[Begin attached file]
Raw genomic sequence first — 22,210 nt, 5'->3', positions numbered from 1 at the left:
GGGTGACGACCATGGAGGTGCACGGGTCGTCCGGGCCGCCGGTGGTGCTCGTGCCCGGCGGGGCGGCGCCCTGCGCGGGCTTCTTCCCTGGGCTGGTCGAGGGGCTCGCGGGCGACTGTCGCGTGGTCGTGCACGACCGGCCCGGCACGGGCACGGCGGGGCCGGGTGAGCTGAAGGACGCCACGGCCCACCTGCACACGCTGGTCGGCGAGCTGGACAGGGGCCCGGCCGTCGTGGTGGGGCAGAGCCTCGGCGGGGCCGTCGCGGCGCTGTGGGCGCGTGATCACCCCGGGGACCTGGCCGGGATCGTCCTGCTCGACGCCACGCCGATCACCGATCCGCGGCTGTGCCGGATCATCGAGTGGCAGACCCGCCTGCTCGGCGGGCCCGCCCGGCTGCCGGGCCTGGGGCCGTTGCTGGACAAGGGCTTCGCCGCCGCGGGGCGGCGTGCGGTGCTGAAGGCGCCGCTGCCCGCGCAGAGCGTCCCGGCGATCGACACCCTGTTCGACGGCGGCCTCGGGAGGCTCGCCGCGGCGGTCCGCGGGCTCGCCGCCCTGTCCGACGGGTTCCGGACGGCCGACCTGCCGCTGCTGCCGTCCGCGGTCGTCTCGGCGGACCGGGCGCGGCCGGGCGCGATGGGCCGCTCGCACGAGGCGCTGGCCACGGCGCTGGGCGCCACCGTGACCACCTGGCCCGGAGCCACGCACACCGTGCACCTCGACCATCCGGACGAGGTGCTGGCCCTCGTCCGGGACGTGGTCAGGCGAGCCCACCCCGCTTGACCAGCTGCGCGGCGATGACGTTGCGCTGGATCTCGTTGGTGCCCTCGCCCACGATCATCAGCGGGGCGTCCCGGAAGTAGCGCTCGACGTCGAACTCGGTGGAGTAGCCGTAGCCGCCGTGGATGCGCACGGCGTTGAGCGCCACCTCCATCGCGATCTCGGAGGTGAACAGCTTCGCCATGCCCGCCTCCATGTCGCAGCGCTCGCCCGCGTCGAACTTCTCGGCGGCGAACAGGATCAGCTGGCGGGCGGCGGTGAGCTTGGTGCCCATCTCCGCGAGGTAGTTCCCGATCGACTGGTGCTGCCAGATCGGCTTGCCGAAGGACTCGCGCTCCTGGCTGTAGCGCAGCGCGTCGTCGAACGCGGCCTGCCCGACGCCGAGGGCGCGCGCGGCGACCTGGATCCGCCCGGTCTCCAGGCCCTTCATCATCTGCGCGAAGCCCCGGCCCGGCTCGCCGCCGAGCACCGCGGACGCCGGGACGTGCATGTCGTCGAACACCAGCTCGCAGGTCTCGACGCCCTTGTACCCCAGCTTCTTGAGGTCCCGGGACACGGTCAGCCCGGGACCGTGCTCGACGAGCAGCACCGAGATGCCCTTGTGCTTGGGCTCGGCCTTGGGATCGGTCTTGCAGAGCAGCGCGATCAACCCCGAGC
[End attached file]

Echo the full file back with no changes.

Raw genomic sequence first — 22,210 nt, 5'->3', positions numbered from 1 at the left:
GGGTGACGACCATGGAGGTGCACGGGTCGTCCGGGCCGCCGGTGGTGCTCGTGCCCGGCGGGGCGGCGCCCTGCGCGGGCTTCTTCCCTGGGCTGGTCGAGGGGCTCGCGGGCGACTGTCGCGTGGTCGTGCACGACCGGCCCGGCACGGGCACGGCGGGGCCGGGTGAGCTGAAGGACGCCACGGCCCACCTGCACACGCTGGTCGGCGAGCTGGACAGGGGCCCGGCCGTCGTGGTGGGGCAGAGCCTCGGCGGGGCCGTCGCGGCGCTGTGGGCGCGTGATCACCCCGGGGACCTGGCCGGGATCGTCCTGCTCGACGCCACGCCGATCACCGATCCGCGGCTGTGCCGGATCATCGAGTGGCAGACCCGCCTGCTCGGCGGGCCCGCCCGGCTGCCGGGCCTGGGGCCGTTGCTGGACAAGGGCTTCGCCGCCGCGGGGCGGCGTGCGGTGCTGAAGGCGCCGCTGCCCGCGCAGAGCGTCCCGGCGATCGACACCCTGTTCGACGGCGGCCTCGGGAGGCTCGCCGCGGCGGTCCGCGGGCTCGCCGCCCTGTCCGACGGGTTCCGGACGGCCGACCTGCCGCTGCTGCCGTCCGCGGTCGTCTCGGCGGACCGGGCGCGGCCGGGCGCGATGGGCCGCTCGCACGAGGCGCTGGCCACGGCGCTGGGCGCCACCGTGACCACCTGGCCCGGAGCCACGCACACCGTGCACCTCGACCATCCGGACGAGGTGCTGGCCCTCGTCCGGGACGTGGTCAGGCGAGCCCACCCCGCTTGACCAGCTGCGCGGCGATGACGTTGCGCTGGATCTCGTTGGTGCCCTCGCCCACGATCATCAGCGGGGCGTCCCGGAAGTAGCGCTCGACGTCGAACTCGGTGGAGTAGCCGTAGCCGCCGTGGATGCGCACGGCGTTGAGCGCCACCTCCATCGCGATCTCGGAGGTGAACAGCTTCGCCATGCCCGCCTCCATGTCGCAGCGCTCGCCCGCGTCGAACTTCTCGGCGGCGAACAGGATCAGCTGGCGGGCGGCGGTGAGCTTGGTGCCCATCTCCGCGAGGTAGTTCCCGATCGACTGGTGCTGCCAGATCGGCTTGCCGAAGGACTCGCGCTCCTGGCTGTAGCGCAGCGCGTCGTCGAACGCGGCCTGCCCGACGCCGAGGGCGCGCGCGGCGACCTGGATCCGCCCGGTCTCCAGGCCCTTCATCATCTGCGCGAAGCCCCGGCCCGGCTCGCCGCCGAGCACCGCGGACGCCGGGACGTGCATGTCGTCGAACACCAGCTCGCAGGTCTCGACGCCCTTGTACCCCAGCTTCTTGAGGTCCCGGGACACGGTCAGCCCGGGACCGTGCTCGACGAGCAGCACCGAGATGCCCTTGTGCTTGGGCTCGGCCTTGGGATCGGTCTTGCAGAGCAGCGCGATCAACCCCGAGC